Figure 1 is a fragmentary section through a first one of the panels;
Figure 2 shows the panel of Figure 1 with one set of contacts held closed by an operator's finger; Figure 3 is a fragmentary section through a second one of the panels; Figure 4 is a fragmentary section through a third one of the panels; and
Figure 5 is a fragmentary section through a fourth one of the panels.
The switch panel in Figure 1 includes upper and lower foil clad non-elastomer membranes 2 and 4. The membranes are advantageously polyester or polyimide, while the foil cladding is advantageously of annealed electrolytic copper. The foil cladding is subjected to screen printing or photo-imaging with an etch resistant material and subsequently corrosively etched away to leave conductive patterns 5 and 6 and switch contacts 8 and 10 respectively on the upper and low membranes 2 and 4. In modification, the conductor pattern is formed by a die stamping process. The two membranes 2 and 4 are separated by an electrically insulating perforated layer 12 of polyester.
The perforations or openings in the layer 12 are large enough and so positioned that they allow mating contacts 8 and 10 on the upper and lower layers access to one another.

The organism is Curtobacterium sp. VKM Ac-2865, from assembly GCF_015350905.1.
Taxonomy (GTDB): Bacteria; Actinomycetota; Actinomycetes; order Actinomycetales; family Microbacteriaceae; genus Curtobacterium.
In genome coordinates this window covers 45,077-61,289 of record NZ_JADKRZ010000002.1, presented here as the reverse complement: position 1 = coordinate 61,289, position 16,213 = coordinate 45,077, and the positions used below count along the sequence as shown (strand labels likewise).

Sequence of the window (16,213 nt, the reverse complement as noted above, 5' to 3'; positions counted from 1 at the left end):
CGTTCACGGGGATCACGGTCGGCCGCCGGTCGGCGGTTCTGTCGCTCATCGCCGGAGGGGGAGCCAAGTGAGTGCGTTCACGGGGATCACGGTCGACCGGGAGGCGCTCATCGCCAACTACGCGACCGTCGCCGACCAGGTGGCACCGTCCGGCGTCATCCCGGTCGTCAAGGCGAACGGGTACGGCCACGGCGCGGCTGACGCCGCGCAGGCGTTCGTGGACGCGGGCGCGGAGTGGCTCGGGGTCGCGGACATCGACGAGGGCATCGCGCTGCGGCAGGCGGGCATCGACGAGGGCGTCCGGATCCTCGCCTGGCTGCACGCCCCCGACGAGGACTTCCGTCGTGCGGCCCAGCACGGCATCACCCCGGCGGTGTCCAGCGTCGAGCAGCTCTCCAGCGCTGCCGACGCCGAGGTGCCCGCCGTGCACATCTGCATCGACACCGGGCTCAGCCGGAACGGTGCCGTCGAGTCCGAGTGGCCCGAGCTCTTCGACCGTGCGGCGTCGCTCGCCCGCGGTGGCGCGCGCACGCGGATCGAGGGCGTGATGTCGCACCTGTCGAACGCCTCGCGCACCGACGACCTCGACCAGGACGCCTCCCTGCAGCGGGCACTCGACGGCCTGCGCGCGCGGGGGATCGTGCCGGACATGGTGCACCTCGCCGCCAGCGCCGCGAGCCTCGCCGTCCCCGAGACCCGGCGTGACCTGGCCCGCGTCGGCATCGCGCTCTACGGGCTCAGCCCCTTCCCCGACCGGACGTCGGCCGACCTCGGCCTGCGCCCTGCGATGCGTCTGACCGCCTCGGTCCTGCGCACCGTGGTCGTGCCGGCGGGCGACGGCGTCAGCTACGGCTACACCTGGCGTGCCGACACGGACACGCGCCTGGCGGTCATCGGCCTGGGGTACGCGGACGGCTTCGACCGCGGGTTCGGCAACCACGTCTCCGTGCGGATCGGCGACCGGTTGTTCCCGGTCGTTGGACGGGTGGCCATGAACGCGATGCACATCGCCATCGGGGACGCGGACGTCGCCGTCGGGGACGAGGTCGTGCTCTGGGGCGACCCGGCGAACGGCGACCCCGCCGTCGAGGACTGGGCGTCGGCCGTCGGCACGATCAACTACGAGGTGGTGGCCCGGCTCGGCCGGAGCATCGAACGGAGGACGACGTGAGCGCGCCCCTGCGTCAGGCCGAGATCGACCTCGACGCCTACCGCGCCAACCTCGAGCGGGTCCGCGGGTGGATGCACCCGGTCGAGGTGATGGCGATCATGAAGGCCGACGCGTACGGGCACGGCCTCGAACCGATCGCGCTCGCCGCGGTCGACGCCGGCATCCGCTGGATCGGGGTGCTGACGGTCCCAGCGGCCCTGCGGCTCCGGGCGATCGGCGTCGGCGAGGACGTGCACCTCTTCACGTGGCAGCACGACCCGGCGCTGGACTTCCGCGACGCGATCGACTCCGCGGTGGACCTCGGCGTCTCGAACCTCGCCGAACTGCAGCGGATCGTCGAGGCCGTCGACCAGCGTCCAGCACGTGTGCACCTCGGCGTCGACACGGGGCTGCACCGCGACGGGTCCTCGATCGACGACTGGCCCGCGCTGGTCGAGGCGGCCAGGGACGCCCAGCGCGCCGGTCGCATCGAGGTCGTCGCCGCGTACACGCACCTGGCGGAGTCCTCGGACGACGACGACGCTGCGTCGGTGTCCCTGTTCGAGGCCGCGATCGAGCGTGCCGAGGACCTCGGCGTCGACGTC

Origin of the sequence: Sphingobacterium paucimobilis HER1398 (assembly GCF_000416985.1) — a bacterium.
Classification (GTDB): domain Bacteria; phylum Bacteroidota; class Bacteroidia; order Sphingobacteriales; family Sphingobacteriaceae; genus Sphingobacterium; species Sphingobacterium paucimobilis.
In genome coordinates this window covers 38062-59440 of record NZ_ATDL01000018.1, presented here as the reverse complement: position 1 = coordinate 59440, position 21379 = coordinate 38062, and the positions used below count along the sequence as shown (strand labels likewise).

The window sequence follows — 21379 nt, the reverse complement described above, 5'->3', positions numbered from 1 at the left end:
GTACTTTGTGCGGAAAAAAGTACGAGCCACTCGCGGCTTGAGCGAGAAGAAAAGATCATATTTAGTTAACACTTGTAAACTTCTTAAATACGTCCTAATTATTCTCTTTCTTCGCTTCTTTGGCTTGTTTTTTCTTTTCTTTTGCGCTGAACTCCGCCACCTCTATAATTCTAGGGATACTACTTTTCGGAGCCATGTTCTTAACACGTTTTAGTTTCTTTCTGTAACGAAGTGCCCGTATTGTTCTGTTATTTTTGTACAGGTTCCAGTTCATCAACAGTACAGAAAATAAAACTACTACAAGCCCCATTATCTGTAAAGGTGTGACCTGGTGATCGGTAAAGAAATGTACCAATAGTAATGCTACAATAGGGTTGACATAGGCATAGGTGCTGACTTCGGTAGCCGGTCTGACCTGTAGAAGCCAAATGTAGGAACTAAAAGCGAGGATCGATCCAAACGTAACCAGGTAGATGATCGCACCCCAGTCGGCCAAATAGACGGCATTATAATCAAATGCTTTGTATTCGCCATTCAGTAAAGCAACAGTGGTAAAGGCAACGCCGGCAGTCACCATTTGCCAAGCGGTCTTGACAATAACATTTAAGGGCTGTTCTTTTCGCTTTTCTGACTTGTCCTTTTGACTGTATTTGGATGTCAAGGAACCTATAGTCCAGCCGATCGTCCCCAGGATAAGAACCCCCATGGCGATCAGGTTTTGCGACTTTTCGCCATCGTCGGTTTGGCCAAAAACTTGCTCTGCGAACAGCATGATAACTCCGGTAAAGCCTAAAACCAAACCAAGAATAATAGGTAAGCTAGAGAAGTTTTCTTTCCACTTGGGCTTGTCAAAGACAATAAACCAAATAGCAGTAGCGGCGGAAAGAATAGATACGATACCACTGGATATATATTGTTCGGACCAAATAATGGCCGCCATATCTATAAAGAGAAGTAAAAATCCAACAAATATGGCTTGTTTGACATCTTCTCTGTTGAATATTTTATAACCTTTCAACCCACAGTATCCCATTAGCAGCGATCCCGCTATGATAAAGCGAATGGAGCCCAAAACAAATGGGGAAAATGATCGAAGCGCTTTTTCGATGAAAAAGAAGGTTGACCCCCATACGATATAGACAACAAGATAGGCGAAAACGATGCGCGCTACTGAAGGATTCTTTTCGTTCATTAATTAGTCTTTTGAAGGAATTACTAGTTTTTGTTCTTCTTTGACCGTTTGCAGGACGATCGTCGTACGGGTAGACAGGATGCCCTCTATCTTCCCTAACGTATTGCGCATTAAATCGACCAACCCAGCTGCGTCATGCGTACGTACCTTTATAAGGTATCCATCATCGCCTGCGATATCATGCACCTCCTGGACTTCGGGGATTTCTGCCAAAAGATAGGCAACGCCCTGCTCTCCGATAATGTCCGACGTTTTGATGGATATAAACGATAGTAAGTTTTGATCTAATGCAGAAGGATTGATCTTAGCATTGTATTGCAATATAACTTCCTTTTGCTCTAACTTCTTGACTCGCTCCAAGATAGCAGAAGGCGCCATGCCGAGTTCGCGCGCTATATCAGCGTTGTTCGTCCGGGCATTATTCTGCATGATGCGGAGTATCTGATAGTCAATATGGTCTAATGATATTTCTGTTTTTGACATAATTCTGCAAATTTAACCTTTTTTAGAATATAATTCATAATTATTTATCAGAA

The lower layer 4 is adhesively mounted on a rigid board 14.
The two layers 2 and 4 are sealed together around their edges with an adhesive.
In operation, a marked area on the upper layer 2 is depressed by an operator to cause a contact 8 on the
^Cr underside of the upper layer to engage a contact 10 on the lower layer 4 and so close the switch (see Figure 2). The resilience of the upper layer 2 will enable the two contacts 8 and 10 to separate upon release by the operator. It is possible to achieve contact resistances of an ohm or less (typically 0.2 to 0.3 ohms) using a construction according to the present invention, and despite the membrane being slightly porous and allowing some change of the atmosphere within the switch assembly, the rate of change is slow, and low contact resistance can be maintained for an appreciable design life, and hence the need to use precious metal contacts is avoided.